Deep down, we all know how to maintain a healthy weight: eat a balanced diet, move your body, and talk to your doctor if that still doesn’t work. And yet, we keep getting suckered into weight loss strategies that are at best ineffective, and at worst, expensive and dangerous. Here are seven biggest weight loss strategies, debunked.
1. Snacking on protein or energy bars
Studies show protein bars may be worse than Snickers. So many of these bars, marketed as “healthy,” contain lots of fillers and unhealthy ingredients.
They are easy to eat, but it is healthier and more satisfying to eat whole nutritious foods than a protein or energy bar. The bars themselves are often high in calories—plus, because it is just a bar, we are not fully satisfied so we tend to intake more calories with another meal.
Make sure to read labels to know what and how much you’re really ingesting.
2. Always ordering salad
Just because a meal is vegetable-based doesn’t always mean it is nutritious or low-calorie. A salad that’s packed full of shredded cheese, croutons, and creamy dressing can contain more calories and saturated fat than a burger!
Research on fast-food menus shows their nutritional content hasn’t changed much over a 14-year period, even with the addition of more salads and other “healthier” options. Plus, if you think what you’re eating is healthy, you may be less concerned with portion control, and can end up eating more than you think.
3. Focusing on cutting calories
Cutting calories won’t help you lose weight, according to nutrition experts. A healthy eating plan works only with the right mix of nutrients and without limiting calorie intake too drastically.
Calorie restriction can often backfire, especially if you aren’t careful about where the calories come from. A focus on calories alone can lead to you eating a meal plan low in nutrients that does not satisfy you. Plus, cutting calories too low can cause your body to lose muscle tissue, which slows your metabolism, making it easier to gain weight back.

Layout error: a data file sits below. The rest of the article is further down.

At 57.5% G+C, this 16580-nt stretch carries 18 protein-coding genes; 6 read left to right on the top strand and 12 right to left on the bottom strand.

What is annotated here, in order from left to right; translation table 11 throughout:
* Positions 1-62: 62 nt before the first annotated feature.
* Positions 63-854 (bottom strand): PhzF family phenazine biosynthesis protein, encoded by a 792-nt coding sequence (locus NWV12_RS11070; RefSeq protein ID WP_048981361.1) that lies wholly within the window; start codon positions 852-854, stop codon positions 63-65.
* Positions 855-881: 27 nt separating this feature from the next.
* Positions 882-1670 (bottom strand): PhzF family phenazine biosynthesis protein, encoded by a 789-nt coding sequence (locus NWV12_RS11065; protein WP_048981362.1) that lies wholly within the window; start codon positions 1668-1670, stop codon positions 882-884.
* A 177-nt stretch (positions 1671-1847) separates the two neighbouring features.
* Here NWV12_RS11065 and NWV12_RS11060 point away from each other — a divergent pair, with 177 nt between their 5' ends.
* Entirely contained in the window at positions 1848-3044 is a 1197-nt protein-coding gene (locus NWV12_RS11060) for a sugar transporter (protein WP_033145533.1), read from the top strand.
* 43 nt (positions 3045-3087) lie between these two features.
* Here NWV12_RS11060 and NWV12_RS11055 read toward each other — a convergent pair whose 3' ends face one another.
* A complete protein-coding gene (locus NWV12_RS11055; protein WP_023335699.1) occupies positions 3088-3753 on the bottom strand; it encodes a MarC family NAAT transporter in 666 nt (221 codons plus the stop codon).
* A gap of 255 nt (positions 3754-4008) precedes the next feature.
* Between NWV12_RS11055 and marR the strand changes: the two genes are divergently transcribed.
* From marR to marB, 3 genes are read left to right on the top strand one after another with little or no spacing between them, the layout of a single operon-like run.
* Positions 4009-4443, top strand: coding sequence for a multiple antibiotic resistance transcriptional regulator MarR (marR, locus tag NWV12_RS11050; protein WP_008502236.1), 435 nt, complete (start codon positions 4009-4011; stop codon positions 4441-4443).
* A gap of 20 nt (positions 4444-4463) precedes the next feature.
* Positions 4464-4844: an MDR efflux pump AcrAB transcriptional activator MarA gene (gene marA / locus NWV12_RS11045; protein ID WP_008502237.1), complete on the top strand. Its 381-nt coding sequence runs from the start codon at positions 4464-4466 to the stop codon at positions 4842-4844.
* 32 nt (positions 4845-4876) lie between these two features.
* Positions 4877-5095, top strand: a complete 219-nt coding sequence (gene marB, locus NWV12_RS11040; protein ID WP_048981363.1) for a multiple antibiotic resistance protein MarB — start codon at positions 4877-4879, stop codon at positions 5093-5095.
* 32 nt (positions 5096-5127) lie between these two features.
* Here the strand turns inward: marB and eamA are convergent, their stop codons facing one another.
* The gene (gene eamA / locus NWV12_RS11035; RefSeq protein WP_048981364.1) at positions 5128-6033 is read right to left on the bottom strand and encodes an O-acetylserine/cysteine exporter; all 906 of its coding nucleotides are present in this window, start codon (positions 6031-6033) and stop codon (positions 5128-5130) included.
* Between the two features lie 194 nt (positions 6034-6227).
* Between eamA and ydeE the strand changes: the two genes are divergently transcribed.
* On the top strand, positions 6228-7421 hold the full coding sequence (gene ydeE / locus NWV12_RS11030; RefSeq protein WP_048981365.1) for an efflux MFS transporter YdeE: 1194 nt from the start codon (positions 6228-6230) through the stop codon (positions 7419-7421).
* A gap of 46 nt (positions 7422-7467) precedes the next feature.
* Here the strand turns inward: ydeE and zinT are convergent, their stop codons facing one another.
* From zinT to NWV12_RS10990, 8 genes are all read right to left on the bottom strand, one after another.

Instead, she advises focusing instead on foods rich in fiber, lean protein, plant-based fats, and whole grains. These foods will fill you up with fewer calories while still providing you with the nutrients you need.
4. Trying to fill up on water
One of the faulty weight loss tips you might have heard is that drinking a glass of water before a meal tricks your stomach into thinking it’s full. Water is important with your meal because it helps you pass fiber more easily, but it can’t actually replace food. However, taking the edge off hunger with water could help you listen to your body’s cues to avoid overeating.
Drinking water before a meal may help to fill your stomach a bit, allowing you to eat more slowly and feel full sooner—but this only works if you are in the practice of eating mindfully. That involves listening to your body’s hunger and satiety cues, and stopping when you are satisfied.
5. Guzzling sports drinks
Staying hydrated does have other benefits for weight loss. Being dehydrated can also mimic feelings of hunger.
To get rid of hunger symptoms, some may grab a candy bar when all we really needed was to hydrate with zero-calorie water. Water is perfectly fine for quenching thirst, no trendy sports drinks needed, according to Harvard Medical School.
Drink water, not sports drinks, which contain empty calories much like the energy bars. Studies show that drinking water reduces the amount of caloric beverages you drink. Here are some other weight-loss myths it’s time to stop believing.
6. Eating too much after a workout
You probably want to reward yourself with a big snack or protein shake after your workout, but doing so could undo all your hard work, and you’ll ask yourself, “Why am I not losing weight?”
In a Cornell study, those who were told they were on an “exercise walk” ate more chocolate afterward than those who thought they were on a “scenic walk.”
Instead of setting up this exercise-reward cycle, anticipate your post-workout hunger by having a small snack about 30 minutes before training, or prepare a healthy post-workout snack to see you through until you are ready to sit down to your next meal.
7. Skipping meals
As with cutting calories, skipping meals just doesn’t work for weight loss.
Skipping meals cuts calories at that meal, but research shows this leads to a higher intake of calories throughout the remainder of the day. If you want to lose weight, you need to make behavior changes you can stick with if you want to keep the weight off.
Instead of looking for an easy out, make healthy eating a lifestyle that’s sustainable in the long term.
One last thing… you should try this odd “carb trick” that burns up to 1 pound of belly fat per day…
“All this by Flavor-Pairing?” I asked.
I met an old friend for lunch last month and I was super impressed with how good she looked.
She said, “It’s not so much about the Flavor-Pairing, but more about how it re-awakens what the Japanese call, ‘the weight loss doubling molecule’ which signals 22-hour a day fat-burning effect in the female body.”
Even though I was skeptical, I’ve been struggling with my weight over the last few years, so I gave it a shot and watched the same video she did.
Well, it’s only a couple weeks later and you know what they say about how “you can’t transform your body overnight”…
They’re right – it actually took me 16 days to lose 22 pounds.
Now it’s my girlfriends asking ME what I’M doing differently 💅